If we were to treat this as a newly isolated organism, we would be discarding a great deal of information which we possess! Where would risk-assessment start? The implication would be that the organism should be treated as a very dangerous pathogen until proved otherwise, and surely the insertion of a non-toxic gene into a species like Saccharomyces cerevisae which has never been shown to have pathogenic properties would be extremely unlikely to produce a very dangerous human pathogen.

We obviously start with information relating to the host species, take into account all the information available from the donor and vector to allow a preliminary risk assessment for the final modified organism. The risk management procedures that will then follow will include some monitoring to ensure that the risk assessment performed in this way is not seriously wrong.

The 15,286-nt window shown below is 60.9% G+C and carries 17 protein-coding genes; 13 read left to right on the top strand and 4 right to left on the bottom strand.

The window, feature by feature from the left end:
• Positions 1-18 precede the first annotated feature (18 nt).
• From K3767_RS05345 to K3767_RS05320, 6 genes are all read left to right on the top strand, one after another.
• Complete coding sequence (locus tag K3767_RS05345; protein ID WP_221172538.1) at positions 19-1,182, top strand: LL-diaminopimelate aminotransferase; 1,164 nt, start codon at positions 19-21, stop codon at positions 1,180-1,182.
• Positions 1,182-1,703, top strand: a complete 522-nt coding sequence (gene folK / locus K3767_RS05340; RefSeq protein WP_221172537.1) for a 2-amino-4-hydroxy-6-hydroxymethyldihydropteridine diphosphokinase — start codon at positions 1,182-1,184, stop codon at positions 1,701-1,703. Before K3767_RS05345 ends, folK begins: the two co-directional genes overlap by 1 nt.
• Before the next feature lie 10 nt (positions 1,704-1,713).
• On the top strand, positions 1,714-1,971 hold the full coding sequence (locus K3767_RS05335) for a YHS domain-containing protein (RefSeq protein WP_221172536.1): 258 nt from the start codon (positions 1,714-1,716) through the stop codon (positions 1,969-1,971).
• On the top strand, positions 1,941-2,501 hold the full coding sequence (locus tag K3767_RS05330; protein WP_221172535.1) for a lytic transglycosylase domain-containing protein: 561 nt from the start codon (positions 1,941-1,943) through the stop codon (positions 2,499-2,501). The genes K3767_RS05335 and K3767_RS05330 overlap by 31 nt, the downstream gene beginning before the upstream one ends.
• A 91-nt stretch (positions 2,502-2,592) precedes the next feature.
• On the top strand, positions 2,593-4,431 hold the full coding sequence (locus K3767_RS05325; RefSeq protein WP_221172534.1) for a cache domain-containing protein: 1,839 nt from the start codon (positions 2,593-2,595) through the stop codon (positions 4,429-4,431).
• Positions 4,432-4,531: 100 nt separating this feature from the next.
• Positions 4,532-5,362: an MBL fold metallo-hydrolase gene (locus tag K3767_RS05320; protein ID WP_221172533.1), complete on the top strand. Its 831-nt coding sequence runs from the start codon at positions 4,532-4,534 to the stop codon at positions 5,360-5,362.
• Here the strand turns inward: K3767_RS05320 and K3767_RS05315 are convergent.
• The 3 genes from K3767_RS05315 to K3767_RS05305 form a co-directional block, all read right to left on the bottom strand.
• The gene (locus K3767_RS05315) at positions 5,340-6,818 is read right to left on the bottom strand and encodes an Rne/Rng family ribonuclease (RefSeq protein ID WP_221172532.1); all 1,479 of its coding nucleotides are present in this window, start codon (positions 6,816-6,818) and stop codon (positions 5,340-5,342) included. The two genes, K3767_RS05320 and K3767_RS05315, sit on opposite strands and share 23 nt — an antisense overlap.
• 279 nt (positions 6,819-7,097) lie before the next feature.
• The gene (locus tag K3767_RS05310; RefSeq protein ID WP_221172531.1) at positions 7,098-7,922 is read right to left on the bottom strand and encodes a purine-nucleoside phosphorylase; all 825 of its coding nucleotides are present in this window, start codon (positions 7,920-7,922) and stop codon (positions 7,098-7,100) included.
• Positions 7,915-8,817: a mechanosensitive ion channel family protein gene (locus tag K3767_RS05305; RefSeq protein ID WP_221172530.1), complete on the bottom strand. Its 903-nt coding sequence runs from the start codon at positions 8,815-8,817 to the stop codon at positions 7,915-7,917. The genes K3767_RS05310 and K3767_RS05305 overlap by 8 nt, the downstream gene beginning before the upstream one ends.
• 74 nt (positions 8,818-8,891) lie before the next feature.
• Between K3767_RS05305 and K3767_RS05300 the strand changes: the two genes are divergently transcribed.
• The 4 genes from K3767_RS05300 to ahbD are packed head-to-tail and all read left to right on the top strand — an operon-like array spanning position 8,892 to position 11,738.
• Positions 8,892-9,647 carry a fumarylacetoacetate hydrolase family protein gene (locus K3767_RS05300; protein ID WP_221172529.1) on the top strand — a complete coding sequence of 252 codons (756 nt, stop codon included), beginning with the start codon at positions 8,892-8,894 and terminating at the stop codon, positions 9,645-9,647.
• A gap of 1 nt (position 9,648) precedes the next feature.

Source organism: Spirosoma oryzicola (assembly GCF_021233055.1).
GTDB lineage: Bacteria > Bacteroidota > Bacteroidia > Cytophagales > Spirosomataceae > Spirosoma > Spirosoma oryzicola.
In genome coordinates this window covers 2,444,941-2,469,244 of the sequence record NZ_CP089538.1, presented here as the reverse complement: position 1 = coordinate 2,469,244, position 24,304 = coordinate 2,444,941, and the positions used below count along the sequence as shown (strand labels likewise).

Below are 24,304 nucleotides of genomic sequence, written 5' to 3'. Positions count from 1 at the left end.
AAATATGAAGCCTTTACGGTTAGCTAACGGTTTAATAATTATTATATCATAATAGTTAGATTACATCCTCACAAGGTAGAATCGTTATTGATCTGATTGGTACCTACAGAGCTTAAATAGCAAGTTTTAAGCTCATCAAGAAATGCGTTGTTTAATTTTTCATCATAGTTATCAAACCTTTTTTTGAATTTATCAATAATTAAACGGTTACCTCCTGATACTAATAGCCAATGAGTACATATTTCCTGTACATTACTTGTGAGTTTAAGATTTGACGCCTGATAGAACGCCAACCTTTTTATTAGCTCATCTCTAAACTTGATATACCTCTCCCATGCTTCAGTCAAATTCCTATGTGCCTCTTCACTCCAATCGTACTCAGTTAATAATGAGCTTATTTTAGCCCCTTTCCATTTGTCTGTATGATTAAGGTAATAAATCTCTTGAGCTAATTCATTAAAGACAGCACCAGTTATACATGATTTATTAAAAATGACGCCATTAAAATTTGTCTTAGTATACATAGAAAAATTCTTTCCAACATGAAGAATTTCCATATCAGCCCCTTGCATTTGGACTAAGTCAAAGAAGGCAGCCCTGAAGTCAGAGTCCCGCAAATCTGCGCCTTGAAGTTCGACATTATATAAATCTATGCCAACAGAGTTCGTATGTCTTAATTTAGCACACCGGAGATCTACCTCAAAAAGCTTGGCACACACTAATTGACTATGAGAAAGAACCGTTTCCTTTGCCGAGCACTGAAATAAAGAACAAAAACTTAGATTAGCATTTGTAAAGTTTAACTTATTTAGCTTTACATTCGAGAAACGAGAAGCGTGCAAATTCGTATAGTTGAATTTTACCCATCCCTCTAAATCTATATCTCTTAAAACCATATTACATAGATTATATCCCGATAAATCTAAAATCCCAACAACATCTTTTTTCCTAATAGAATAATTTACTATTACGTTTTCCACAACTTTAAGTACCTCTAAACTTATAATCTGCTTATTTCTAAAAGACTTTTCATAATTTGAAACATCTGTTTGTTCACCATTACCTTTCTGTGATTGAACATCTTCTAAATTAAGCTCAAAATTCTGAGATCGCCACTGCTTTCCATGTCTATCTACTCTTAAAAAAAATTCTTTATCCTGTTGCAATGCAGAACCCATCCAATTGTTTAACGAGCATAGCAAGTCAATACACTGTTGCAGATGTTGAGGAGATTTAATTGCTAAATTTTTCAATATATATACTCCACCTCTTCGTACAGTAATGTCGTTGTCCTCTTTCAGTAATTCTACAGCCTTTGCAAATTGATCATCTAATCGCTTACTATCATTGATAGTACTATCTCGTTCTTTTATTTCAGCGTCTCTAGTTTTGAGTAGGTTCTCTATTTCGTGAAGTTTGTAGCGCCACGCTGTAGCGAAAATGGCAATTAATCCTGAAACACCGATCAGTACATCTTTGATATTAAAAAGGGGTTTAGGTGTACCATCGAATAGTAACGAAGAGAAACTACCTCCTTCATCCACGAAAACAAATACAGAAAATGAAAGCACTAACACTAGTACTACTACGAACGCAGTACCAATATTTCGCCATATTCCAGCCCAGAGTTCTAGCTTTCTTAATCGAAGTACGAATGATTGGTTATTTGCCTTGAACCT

The genetic modification might affect the host range of the host organism, its capacity to survive under different conditions, and the susceptibility to effective treatment or prophylaxis in the event of infection. It might also alter its capacity to utilise different substrates or alter its balance with other ecologically interrelated populations. Nevertheless, it is the pathogenic properties of the host organism that determine the starting point for our assessment of the likely hazard posed by the modified organism.

Infection followed by disease will depend on the microorganisms ability to multiply in the tiply in the host and on the host's ability to resist or control the infection. It has proved useful to categories all microorganisms into 4 groups which define their pathogenicity to humans; only the first group are non-pathogens. This categorisation applies only to the infectivity towards humans, and is of significance only, therefore, for the contained use of organisms:(7)

Hazard Group 1: Organisms that are most unlikely to cause human disease

Hazard Group 2: Organisms capable of causing human disease and which may be a hazard to laboratory workers, but are unlikely to spread to the community. Laboratory exposure rarely produces infection and effective prophylaxis or effective treatment is usually available